Four scientists who pioneered the development of adaptive optics (AO) technologies for imaging the human retina have been awarded the 2024 Rank Prize for Optoelectronics. The winners – Junzhong Liang, Donald Miller, Austin Roorda and David Williams – invented instruments that use AO to capture high-resolution images of the living retina and provide new insight into the structure and function of the human eye.
AO was originally developed for use in astronomy, to eliminate atmosphere-induced blur in images from ground-based telescopes. It works by measuring distortions in a reflected wavefront using a wavefront sensor, and then compensating for these distortions with a wavefront corrector, which is often a deformable mirror.
In 1997, Liang, Williams and Miller demonstrated that AO can also be used to correct for distortions caused by imperfect optics within the human eye. Using AO, they created a retinal imaging camera with unprecedented resolution, enabling clear imaging of individual photoreceptor cells in the living human retina. Two years later, Roorda and Williams used this instrument to produce the first-ever images showing the distribution of the three types of cones in the human retina.
According to Donal Bradley, chair of the Rank Prize Optoelectronics Committee, the prize recognizes the winners “seminal contribution to imaging within the eye that opens new opportunities to understand this complex optical instrument and to improve eyesight through precise interventions”. Tami Freeman spoke to two of the winners to find out more.
Since its invention, how has AO impacted the field of eye imaging?
Donald Miller AO is the only technology that allows the visualization of individual retinal cells in a living eye. And because disease and pathology start at this cellular level, that’s the level we ultimately want clinicians to operate at, for earlier diagnosis and more effective treatments.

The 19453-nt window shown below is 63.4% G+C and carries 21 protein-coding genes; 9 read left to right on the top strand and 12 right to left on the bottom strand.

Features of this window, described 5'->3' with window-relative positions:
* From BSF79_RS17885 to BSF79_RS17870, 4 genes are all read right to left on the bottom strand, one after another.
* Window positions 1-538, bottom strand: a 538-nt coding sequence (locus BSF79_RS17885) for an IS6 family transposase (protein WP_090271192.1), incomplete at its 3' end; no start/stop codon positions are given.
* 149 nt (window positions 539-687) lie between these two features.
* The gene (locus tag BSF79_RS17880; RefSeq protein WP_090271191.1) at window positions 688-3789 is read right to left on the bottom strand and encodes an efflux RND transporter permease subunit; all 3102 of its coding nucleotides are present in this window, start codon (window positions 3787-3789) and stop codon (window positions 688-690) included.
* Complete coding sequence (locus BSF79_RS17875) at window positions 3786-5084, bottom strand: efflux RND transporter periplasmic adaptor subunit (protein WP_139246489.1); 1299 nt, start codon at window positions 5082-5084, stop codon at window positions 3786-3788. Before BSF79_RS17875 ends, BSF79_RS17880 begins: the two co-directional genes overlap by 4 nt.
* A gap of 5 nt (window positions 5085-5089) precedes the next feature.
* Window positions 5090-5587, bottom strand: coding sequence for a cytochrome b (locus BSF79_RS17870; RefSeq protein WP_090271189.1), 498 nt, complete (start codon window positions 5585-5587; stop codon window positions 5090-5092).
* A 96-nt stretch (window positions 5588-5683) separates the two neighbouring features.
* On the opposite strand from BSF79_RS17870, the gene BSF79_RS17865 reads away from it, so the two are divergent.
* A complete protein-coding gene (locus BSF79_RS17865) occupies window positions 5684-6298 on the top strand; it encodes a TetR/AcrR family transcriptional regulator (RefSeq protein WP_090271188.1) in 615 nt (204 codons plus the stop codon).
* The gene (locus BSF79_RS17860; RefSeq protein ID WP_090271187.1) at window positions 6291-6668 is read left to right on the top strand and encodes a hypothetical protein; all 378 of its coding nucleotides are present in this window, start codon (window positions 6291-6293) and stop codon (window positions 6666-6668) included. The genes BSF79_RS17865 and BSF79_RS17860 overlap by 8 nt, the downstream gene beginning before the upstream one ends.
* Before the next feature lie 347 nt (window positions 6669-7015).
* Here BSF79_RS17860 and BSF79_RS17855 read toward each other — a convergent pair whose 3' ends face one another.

As one example from my own lab, we’ve recently been looking at the impact of glaucoma, one of the leading causes of irreversible blindness in the world, on retinal ganglion cells – the primary cell type that dies in this disease and which line the top of the retina. While effective treatments exist, the disease is unfortunately hard to diagnose early until significant damage has occurred. With AO, we can now, for the first time, monitor individual retinal ganglion cells and track them over time in these patients.
Using AO combined with optical coherence tomography (AO-OCT), we have found that, even in eyes under treatment, we see subclinical loss of cells. That’s important because clinicians can now use these cellular-level measurements to better establish whether or not their treatment is working. It also offers considerable potential for testing the efficacy and safety of new neuroprotective and regenerative strategies. The visualization of retinal ganglion cells in human subjects has only become possible within the last few years – we are entering a really exciting time.
Austin Roorda As treatments become available for the major blinding eye diseases, like diabetes, glaucoma and macular degeneration, we can now use AO to assess how effective they are. But there are other inherited retinal diseases due to gene mutations for which very little is known. In those rare diseases, previously the only way to see what was happening on a cellular scale was to wait for a donor eye and look at it under a microscope. AO has opened up the ability to examine the retina on a microscopic scale in these patients. Treatments such as gene therapy are on the horizon that could potentially cure or halt these inherited diseases. AO is poised to play a key role in that process – to understand how the mutation affects the retina, assess the state of the retina, predict the prognosis if the patient undergoes gene therapy, and then measure the effectiveness of that therapy.